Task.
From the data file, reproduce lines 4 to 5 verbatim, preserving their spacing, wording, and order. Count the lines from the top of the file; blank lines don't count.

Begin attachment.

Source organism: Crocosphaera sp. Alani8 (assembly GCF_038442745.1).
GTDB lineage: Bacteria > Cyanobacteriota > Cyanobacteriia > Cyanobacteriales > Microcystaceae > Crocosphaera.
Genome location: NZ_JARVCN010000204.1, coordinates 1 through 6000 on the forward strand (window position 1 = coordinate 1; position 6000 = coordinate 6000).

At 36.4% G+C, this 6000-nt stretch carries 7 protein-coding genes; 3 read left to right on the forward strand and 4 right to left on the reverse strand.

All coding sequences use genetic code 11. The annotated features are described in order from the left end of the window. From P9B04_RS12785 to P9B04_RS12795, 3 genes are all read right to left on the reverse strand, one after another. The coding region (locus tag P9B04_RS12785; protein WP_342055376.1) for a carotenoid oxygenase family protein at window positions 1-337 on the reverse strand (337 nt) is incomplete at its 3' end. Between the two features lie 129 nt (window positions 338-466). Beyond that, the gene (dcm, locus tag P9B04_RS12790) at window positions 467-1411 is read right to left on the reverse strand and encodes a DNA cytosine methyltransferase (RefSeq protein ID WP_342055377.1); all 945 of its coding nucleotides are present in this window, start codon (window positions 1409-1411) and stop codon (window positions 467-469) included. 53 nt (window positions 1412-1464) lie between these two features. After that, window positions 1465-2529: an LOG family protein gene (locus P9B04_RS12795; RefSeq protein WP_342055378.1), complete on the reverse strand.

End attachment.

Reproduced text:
At 36.4% G+C, this 6000-nt stretch carries 7 protein-coding genes; 3 read left to right on the forward strand and 4 right to left on the reverse strand.

All coding sequences use genetic code 11. The annotated features are described in order from the left end of the window. From P9B04_RS12785 to P9B04_RS12795, 3 genes are all read right to left on the reverse strand, one after another. The coding region (locus tag P9B04_RS12785; protein WP_342055376.1) for a carotenoid oxygenase family protein at window positions 1-337 on the reverse strand (337 nt) is incomplete at its 3' end. Between the two features lie 129 nt (window positions 338-466). Beyond that, the gene (dcm, locus tag P9B04_RS12790) at window positions 467-1411 is read right to left on the reverse strand and encodes a DNA cytosine methyltransferase (RefSeq protein ID WP_342055377.1); all 945 of its coding nucleotides are present in this window, start codon (window positions 1409-1411) and stop codon (window positions 467-469) included. 53 nt (window positions 1412-1464) lie between these two features. After that, window positions 1465-2529: an LOG family protein gene (locus P9B04_RS12795; RefSeq protein WP_342055378.1), complete on the reverse strand.